1887

Abstract

Travel to tropical regions is associated with high risk of acquiring extended-spectrum beta-lactamase-producing (ESBL-E) that are typically cleared in less than 3 months following return. The conditions leading to persistent carriage that exceeds 3 months in some travellers require investigation. Whole-genome sequencing (Illumina MiSeq) was performed on the 82 ESBL-E isolates detected upon return and 1, 2, 3, 6 and 12 months later from the stools of 11 long-term (>3 months) ESBL-E carriers following travel abroad. One to five different ESBL strains were detected per traveller upon return, and this diminished to one after 3 months. Long-term carriage was due to the presence of the same ESBL strain, for more than 3 months, in 9 out of 11 travellers, belonging to epidemic sequence type complexes (STc 10, 14, 38, 69, 131 and 648). The mean carriage duration of strains belonging to phylogroups B2/D/F, associated with extra-intestinal virulence, was higher than that for commensal-associated A/B1/E phylogroups (3.5 vs 0.5 months, =0.021). Genes encoding iron capture systems (), toxins (, ), adhesins (, , ) and colicin () were more often present in persistent strains than in transient ones. Single-nucleotide polymorphism (SNP) analysis in persistent strains showed a maximum divergence of eight SNPs over 12 months without signs of adaptation. Genomic plasticity was observed during the follow-up with the loss or gain of mobile genetic elements such as plasmids, integrons and/or transposons that may contain resistance genes at different points in the follow-up. Long-term colonization of ESBL-E following travel is primarily due to the acquisition of strains belonging to epidemic clones and harbouring ‘virulence genes’, allowing good adaptation to the intestinal microbiota.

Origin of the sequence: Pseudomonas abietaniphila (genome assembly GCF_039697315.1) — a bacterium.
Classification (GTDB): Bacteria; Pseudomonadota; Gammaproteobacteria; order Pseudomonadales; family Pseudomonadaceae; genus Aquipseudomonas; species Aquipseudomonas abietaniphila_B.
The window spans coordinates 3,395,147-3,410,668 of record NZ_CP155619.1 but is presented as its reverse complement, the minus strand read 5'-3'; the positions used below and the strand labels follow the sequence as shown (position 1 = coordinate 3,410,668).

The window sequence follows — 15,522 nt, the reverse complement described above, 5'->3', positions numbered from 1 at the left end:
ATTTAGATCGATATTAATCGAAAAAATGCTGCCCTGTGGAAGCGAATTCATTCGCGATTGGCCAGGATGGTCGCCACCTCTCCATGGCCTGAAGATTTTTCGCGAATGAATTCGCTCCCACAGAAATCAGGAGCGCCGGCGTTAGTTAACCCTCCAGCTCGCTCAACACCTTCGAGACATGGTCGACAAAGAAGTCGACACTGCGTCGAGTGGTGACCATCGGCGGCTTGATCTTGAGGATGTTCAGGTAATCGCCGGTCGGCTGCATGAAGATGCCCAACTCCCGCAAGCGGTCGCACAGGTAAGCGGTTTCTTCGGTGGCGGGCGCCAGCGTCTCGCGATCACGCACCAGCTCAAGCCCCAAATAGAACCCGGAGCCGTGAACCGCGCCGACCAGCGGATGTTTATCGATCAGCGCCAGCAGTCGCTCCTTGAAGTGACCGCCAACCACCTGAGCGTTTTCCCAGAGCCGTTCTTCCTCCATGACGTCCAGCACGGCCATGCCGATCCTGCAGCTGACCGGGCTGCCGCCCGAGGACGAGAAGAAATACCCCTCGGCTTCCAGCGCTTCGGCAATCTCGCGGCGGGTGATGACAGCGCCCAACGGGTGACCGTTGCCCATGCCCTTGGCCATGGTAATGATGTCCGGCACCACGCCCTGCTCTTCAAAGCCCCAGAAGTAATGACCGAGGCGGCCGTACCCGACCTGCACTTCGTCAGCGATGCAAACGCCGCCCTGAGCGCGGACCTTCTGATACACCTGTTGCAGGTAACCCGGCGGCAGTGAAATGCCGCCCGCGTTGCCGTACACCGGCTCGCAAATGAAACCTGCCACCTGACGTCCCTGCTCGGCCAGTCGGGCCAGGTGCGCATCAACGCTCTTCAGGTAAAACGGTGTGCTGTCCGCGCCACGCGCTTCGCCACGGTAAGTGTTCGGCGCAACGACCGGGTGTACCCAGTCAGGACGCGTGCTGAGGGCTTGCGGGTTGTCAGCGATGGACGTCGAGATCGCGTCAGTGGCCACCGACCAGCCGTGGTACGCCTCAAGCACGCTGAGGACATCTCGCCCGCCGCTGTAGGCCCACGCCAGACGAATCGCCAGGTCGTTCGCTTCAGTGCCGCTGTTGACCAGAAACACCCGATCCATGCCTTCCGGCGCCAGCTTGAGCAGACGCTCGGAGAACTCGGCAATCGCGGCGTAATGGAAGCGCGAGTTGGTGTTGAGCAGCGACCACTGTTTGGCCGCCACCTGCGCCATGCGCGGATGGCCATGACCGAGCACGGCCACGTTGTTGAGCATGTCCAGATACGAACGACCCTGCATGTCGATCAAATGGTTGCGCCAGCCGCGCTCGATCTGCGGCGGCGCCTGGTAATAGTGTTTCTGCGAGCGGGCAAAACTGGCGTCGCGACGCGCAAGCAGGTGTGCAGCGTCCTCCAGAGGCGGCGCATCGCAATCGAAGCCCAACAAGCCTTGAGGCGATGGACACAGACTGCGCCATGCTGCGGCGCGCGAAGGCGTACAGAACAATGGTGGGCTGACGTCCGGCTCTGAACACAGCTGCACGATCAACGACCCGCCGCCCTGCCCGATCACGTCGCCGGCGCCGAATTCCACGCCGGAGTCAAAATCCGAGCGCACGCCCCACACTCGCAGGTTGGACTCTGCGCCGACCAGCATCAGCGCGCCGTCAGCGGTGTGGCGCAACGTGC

Funding
This study was supported by the:
  • FRM (Award DEQ20161136698)
    • Principle Award Recipient: NotApplicable
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2021-07-19
2021-07-31
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